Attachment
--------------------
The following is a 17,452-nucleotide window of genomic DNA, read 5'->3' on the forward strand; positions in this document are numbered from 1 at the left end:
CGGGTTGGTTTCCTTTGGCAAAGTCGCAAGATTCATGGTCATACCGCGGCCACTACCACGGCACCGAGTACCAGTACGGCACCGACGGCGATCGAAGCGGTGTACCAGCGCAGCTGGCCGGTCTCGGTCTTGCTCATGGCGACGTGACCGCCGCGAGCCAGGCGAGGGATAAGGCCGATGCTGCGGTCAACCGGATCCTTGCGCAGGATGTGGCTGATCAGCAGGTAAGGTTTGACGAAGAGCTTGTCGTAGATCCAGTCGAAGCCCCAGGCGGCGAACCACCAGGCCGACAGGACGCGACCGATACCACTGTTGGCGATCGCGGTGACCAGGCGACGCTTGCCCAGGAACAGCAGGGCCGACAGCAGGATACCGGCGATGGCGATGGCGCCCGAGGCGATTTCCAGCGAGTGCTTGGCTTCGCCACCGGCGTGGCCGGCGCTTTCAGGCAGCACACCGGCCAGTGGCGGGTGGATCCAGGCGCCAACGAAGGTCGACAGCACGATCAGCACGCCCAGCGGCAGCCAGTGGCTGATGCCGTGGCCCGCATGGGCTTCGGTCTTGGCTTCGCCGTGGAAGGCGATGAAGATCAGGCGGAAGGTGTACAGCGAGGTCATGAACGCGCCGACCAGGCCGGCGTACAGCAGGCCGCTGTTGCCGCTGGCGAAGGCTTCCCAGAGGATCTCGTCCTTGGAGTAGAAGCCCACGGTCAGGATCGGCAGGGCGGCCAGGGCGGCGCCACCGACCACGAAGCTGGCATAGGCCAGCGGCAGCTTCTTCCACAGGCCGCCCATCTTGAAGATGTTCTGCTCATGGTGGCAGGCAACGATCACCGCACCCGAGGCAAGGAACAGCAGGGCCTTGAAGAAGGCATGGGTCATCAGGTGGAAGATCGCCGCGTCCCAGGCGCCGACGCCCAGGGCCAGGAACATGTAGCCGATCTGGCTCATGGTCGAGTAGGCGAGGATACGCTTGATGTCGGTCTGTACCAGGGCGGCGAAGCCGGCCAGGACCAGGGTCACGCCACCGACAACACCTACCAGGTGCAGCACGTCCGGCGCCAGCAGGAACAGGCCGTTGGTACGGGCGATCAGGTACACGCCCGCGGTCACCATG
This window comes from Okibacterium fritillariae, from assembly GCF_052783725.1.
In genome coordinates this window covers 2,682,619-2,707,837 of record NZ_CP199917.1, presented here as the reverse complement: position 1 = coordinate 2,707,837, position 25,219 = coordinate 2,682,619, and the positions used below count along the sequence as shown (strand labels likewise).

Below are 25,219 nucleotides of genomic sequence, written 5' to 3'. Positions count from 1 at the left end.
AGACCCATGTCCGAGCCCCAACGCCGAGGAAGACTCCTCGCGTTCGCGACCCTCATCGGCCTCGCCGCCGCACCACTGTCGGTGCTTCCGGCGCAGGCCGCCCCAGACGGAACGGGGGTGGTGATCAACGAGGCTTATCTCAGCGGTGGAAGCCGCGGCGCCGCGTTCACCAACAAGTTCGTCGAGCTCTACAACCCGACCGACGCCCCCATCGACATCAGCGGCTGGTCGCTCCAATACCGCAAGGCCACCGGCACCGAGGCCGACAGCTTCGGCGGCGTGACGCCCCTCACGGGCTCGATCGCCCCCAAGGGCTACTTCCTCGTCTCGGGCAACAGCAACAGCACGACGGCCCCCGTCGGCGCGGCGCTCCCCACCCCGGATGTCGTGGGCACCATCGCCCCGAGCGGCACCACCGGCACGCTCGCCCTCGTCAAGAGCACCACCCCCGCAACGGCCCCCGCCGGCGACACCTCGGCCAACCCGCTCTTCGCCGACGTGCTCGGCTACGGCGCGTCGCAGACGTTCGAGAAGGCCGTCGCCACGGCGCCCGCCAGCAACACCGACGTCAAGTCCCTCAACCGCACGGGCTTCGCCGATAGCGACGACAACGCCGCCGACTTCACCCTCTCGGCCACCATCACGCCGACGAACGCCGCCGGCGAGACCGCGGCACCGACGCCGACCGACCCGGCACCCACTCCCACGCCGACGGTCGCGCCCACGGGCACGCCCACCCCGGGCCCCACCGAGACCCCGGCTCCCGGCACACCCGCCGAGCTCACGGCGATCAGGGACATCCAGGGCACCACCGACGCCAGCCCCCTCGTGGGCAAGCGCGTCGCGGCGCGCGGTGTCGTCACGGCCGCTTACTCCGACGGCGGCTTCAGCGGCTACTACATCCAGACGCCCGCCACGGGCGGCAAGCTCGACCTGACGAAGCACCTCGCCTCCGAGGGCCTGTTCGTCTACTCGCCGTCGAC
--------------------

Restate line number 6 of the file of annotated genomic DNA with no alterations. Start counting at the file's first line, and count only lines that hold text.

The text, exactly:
AGACCCATGTCCGAGCCCCAACGCCGAGGAAGACTCCTCGCGTTCGCGACCCTCATCGGCCTCGCCGCCGCACCACTGTCGGTGCTTCCGGCGCAGGCCGCCCCAGACGGAACGGGGGTGGTGATCAACGAGGCTTATCTCAGCGGTGGAAGCCGCGGCGCCGCGTTCACCAACAAGTTCGTCGAGCTCTACAACCCGACCGACGCCCCCATCGACATCAGCGGCTGGTCGCTCCAATACCGCAAGGCCACCGGCACCGAGGCCGACAGCTTCGGCGGCGTGACGCCCCTCACGGGCTCGATCGCCCCCAAGGGCTACTTCCTCGTCTCGGGCAACAGCAACAGCACGACGGCCCCCGTCGGCGCGGCGCTCCCCACCCCGGATGTCGTGGGCACCATCGCCCCGAGCGGCACCACCGGCACGCTCGCCCTCGTCAAGAGCACCACCCCCGCAACGGCCCCCGCCGGCGACACCTCGGCCAACCCGCTCTTCGCCGACGTGCTCGGCTACGGCGCGTCGCAGACGTTCGAGAAGGCCGTCGCCACGGCGCCCGCCAGCAACACCGACGTCAAGTCCCTCAACCGCACGGGCTTCGCCGATAGCGACGACAACGCCGCCGACTTCACCCTCTCGGCCACCATCACGCCGACGAACGCCGCCGGCGAGACCGCGGCACCGACGCCGACCGACCCGGCACCCACTCCCACGCCGACGGTCGCGCCCACGGGCACGCCCACCCCGGGCCCCACCGAGACCCCGGCTCCCGGCACACCCGCCGAGCTCACGGCGATCAGGGACATCCAGGGCACCACCGACGCCAGCCCCCTCGTGGGCAAGCGCGTCGCGGCGCGCGGTGTCGTCACGGCCGCTTACTCCGACGGCGGCTTCAGCGGCTACTACATCCAGACGCCCGCCACGGGCGGCAAGCTCGACCTGACGAAGCACCTCGCCTCCGAGGGCCTGTTCGTCTACTCGCCGTCGAC